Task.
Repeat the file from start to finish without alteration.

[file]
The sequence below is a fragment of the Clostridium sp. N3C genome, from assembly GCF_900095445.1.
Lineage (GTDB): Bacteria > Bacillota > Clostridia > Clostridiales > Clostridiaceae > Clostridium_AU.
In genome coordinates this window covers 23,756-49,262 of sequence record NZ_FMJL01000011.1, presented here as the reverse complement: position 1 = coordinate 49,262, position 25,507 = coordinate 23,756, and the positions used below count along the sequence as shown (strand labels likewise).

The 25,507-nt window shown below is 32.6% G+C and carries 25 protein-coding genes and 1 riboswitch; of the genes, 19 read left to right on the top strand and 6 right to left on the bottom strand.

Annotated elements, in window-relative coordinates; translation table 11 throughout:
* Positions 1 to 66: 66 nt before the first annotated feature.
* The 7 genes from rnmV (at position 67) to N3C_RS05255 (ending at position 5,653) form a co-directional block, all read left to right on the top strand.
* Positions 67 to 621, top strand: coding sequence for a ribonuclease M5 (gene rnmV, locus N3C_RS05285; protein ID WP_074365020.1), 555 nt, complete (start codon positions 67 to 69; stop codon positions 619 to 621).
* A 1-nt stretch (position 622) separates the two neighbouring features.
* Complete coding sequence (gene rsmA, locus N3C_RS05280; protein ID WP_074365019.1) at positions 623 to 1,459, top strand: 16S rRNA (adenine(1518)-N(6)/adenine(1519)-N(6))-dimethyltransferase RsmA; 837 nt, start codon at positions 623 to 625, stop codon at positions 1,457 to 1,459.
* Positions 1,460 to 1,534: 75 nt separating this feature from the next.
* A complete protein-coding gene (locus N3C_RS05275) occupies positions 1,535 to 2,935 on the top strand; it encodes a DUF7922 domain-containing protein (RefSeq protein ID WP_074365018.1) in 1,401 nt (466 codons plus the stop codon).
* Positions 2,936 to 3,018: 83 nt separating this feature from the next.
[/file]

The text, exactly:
The sequence below is a fragment of the Clostridium sp. N3C genome, from assembly GCF_900095445.1.
Lineage (GTDB): Bacteria > Bacillota > Clostridia > Clostridiales > Clostridiaceae > Clostridium_AU.
In genome coordinates this window covers 23,756-49,262 of sequence record NZ_FMJL01000011.1, presented here as the reverse complement: position 1 = coordinate 49,262, position 25,507 = coordinate 23,756, and the positions used below count along the sequence as shown (strand labels likewise).

The 25,507-nt window shown below is 32.6% G+C and carries 25 protein-coding genes and 1 riboswitch; of the genes, 19 read left to right on the top strand and 6 right to left on the bottom strand.

Annotated elements, in window-relative coordinates; translation table 11 throughout:
* Positions 1 to 66: 66 nt before the first annotated feature.
* The 7 genes from rnmV (at position 67) to N3C_RS05255 (ending at position 5,653) form a co-directional block, all read left to right on the top strand.
* Positions 67 to 621, top strand: coding sequence for a ribonuclease M5 (gene rnmV, locus N3C_RS05285; protein ID WP_074365020.1), 555 nt, complete (start codon positions 67 to 69; stop codon positions 619 to 621).
* A 1-nt stretch (position 622) separates the two neighbouring features.
* Complete coding sequence (gene rsmA, locus N3C_RS05280; protein ID WP_074365019.1) at positions 623 to 1,459, top strand: 16S rRNA (adenine(1518)-N(6)/adenine(1519)-N(6))-dimethyltransferase RsmA; 837 nt, start codon at positions 623 to 625, stop codon at positions 1,457 to 1,459.
* Positions 1,460 to 1,534: 75 nt separating this feature from the next.
* A complete protein-coding gene (locus N3C_RS05275) occupies positions 1,535 to 2,935 on the top strand; it encodes a DUF7922 domain-containing protein (RefSeq protein ID WP_074365018.1) in 1,401 nt (466 codons plus the stop codon).
* Positions 2,936 to 3,018: 83 nt separating this feature from the next.